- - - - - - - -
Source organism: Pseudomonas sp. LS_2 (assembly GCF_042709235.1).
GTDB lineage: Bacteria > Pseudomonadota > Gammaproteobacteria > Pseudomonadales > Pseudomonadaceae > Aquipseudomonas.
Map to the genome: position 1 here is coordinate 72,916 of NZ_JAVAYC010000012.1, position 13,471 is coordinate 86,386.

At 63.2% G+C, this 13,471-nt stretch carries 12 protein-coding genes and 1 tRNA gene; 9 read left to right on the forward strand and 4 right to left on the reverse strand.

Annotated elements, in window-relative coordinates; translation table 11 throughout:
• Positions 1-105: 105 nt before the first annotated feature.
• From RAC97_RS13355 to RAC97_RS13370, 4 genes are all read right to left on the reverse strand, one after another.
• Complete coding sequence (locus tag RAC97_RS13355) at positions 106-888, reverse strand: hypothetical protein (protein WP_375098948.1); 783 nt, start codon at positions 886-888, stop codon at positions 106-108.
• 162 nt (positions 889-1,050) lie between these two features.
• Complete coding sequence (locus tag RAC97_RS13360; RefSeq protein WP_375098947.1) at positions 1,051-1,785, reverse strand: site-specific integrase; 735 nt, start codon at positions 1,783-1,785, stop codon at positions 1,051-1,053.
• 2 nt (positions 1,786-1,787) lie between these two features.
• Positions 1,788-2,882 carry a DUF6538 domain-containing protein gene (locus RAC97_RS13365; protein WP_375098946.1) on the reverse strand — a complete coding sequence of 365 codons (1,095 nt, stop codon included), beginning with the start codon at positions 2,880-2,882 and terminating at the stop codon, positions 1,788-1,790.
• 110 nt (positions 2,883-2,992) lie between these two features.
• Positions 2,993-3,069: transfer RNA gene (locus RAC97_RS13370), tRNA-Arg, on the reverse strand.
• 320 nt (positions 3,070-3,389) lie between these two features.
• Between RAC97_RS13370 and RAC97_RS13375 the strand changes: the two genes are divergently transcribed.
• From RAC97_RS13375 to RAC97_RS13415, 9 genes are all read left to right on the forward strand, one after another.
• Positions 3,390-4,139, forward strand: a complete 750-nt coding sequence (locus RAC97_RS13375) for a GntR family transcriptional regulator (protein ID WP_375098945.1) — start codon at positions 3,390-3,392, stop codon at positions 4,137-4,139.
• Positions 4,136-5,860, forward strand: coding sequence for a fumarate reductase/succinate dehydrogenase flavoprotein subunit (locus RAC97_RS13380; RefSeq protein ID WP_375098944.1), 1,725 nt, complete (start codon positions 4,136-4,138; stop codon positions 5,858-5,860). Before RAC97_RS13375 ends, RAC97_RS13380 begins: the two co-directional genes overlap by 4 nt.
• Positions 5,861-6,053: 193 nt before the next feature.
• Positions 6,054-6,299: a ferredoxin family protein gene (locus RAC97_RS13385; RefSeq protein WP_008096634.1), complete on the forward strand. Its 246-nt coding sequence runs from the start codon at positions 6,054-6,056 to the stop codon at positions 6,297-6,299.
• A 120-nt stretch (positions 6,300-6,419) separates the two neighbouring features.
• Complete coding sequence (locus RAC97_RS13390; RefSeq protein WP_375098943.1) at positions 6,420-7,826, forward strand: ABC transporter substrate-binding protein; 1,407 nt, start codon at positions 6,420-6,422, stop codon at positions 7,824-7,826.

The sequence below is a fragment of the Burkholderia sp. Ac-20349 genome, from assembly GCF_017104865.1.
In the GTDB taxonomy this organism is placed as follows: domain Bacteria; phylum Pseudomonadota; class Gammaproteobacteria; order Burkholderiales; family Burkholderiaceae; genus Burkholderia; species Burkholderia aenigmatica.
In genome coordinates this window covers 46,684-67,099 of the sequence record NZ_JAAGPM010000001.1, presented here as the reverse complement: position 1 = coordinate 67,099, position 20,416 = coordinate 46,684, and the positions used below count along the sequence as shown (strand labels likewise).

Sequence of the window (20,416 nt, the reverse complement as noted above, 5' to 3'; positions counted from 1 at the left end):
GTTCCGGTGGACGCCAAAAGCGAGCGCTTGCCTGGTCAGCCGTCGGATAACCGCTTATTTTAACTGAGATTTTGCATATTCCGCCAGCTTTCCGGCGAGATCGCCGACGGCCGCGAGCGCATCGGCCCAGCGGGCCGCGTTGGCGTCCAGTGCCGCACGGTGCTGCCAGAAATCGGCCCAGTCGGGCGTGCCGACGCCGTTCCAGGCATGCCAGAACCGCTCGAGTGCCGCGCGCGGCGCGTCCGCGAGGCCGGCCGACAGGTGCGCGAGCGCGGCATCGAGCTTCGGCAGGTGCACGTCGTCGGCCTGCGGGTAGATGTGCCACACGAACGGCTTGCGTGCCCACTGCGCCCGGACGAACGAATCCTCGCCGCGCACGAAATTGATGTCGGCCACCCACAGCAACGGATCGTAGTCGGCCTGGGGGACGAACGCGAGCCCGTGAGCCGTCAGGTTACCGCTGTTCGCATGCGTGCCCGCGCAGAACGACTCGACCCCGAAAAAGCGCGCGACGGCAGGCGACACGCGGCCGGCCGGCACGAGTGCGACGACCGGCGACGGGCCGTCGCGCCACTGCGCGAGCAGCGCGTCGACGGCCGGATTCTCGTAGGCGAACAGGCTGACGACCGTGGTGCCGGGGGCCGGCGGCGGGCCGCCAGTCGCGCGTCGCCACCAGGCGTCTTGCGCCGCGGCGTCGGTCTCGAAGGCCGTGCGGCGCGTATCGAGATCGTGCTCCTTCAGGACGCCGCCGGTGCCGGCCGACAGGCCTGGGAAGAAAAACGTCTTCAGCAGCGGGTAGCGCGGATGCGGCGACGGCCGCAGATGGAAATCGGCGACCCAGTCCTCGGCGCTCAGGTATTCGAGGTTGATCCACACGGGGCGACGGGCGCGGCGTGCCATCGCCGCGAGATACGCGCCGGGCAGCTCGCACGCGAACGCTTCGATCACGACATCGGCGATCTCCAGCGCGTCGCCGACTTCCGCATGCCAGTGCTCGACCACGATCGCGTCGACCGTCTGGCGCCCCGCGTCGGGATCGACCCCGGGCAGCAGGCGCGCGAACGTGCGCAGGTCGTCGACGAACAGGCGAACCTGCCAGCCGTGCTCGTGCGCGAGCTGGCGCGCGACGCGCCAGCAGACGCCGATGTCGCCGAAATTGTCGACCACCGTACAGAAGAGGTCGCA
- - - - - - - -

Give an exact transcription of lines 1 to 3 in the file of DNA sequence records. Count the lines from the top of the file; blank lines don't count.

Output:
Source organism: Pseudomonas sp. LS_2 (assembly GCF_042709235.1).
GTDB lineage: Bacteria > Pseudomonadota > Gammaproteobacteria > Pseudomonadales > Pseudomonadaceae > Aquipseudomonas.
Map to the genome: position 1 here is coordinate 72,916 of NZ_JAVAYC010000012.1, position 13,471 is coordinate 86,386.